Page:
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FEATURE: What does climate change mean for port infrastructure in Africa?


What are the uses of climate information for decision-making in the ports sector?  George Woolhouse and Darren Lumbruso of HR Wallingford investigate as part of a Future Climate for Africa study. 

Maritime transport represents the link between the African continent and global markets. African ports, although small on global scales, are developing fast. Since the mid-1990s, both general cargo and containerised cargo passing through African public ports have trebled and at a global level a quadrupling of container traffic by 2030 is projected.

Development to support this growth will include new deep-water ports, expansion of existing ports, and the rehabilitation of port infrastructure. It will be both long-lived and subject to a range of climate risks such as storm surge, extreme waves and sea level rise. Long-lived infrastructure is inherently exposed to climate risks through its longevity, irreversibility and high initial capital cost. Major transport infrastructure is often designed for a lifetime measured decades and may be operational in a future climate significantly different to the historical climate used for planning and design.

Ports’ standard asset management procedures involve managing climate risks such as the impacts of wave damage on structures, the effects of sedimentation and scour and drainage amongst other risk factors. Climate change will alter the levels of risk, consequently altering the maintenance requirements on existing ports and the levels of risk which should be considered during planning of new ports. Sea level rise also brings slow onset change, which will incrementally increase the impacts of existing hazards on ports over the coming century.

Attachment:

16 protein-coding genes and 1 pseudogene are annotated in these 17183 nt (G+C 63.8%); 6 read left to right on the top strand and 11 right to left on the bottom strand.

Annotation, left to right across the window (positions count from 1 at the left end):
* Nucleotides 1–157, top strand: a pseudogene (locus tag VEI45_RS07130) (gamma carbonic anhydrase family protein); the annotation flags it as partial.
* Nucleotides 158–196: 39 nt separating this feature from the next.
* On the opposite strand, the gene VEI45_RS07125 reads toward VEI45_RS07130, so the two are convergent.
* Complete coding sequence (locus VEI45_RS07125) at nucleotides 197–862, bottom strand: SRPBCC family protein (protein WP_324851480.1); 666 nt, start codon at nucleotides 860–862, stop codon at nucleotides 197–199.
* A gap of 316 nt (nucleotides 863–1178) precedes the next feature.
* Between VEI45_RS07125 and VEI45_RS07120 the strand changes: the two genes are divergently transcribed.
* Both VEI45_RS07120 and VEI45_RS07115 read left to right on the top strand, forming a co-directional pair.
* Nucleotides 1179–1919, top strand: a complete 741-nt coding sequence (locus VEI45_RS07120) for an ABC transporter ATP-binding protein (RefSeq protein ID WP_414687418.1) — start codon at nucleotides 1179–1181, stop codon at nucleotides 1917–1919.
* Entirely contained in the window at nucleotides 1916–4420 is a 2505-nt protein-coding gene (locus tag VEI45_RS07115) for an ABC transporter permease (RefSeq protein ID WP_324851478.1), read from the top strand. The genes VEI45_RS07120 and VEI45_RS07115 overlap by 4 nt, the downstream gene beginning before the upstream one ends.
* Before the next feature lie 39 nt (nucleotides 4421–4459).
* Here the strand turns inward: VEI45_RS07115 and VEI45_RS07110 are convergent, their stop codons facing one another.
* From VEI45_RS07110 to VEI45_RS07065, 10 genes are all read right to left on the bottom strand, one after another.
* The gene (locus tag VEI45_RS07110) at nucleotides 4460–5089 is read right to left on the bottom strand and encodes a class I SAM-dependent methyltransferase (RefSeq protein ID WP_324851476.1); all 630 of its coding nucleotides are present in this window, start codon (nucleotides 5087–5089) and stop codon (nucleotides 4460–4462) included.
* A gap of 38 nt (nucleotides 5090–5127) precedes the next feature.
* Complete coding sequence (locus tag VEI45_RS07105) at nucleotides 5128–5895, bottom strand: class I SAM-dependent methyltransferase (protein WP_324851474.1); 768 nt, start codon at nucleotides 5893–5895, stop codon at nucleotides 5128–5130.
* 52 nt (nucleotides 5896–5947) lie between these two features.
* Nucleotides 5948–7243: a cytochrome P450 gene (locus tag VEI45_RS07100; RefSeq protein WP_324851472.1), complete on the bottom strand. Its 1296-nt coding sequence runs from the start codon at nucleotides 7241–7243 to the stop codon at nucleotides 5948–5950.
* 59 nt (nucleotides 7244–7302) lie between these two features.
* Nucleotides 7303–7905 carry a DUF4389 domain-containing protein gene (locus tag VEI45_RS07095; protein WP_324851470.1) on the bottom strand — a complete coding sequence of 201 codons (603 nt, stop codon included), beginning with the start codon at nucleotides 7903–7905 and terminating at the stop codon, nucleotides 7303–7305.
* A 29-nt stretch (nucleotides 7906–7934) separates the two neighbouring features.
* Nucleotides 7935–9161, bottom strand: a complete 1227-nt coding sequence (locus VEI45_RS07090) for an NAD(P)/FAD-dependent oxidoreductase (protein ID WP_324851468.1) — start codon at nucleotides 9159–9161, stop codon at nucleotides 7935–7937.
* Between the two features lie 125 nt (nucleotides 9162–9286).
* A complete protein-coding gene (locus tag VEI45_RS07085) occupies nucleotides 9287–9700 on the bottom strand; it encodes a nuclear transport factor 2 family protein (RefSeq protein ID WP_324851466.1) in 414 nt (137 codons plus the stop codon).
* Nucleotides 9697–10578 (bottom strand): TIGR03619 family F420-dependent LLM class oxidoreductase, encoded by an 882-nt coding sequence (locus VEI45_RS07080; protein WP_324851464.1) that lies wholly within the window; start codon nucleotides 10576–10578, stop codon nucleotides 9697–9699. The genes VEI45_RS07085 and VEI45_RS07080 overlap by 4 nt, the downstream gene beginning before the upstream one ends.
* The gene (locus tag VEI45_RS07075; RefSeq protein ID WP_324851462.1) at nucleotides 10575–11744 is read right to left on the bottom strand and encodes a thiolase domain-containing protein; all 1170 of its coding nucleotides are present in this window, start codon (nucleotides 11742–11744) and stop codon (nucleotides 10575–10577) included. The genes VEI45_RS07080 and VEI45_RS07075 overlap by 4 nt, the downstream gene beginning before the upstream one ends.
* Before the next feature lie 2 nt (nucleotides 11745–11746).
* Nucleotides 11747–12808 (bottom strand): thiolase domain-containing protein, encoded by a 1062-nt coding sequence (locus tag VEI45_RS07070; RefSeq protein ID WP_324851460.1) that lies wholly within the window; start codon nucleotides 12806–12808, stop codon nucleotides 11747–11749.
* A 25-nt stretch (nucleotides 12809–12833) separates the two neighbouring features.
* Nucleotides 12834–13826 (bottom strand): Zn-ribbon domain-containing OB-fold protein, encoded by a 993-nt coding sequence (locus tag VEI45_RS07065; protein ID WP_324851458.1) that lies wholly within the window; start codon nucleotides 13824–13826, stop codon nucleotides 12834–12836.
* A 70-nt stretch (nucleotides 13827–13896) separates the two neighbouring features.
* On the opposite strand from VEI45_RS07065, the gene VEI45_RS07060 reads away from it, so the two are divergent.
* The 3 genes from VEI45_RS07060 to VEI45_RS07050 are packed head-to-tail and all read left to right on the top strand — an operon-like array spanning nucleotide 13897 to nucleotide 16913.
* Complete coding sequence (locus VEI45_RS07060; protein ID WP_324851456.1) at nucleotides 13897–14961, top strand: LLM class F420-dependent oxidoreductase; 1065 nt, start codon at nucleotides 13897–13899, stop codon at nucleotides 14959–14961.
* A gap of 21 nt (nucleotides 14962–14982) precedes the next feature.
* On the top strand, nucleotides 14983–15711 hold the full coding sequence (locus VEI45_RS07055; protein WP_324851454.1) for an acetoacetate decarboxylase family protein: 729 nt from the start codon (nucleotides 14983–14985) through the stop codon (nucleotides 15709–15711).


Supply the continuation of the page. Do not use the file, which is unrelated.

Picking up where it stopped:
Recommendations for enhancing the climate resilience of long-lived port infrastructure include a broad range of actions from awareness and perception, to adjustment of decision making processes and tools. Given the relative scarcity of information on the processes and tools used by African ports for decision making, further research and engagement with the industry is a central recommendation. This will be core to building an evidence base to steer any further practical actions. Building on existing stakeholder networks and on the body of existing research will be important to maximise the value of future research.

Sharing knowledge and experience across the industry, particularly with port authorities – which are leading the way in climate change adaptation – will be important to ensure the future of Africa’s port developments are sustainable in a changing climate.

Read the Scoping Phase Reports here.

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2 responses to “FEATURE: What does climate change mean for port infrastructure in Africa?”

  1. Kana says:

    Interesting article, though very short in details.

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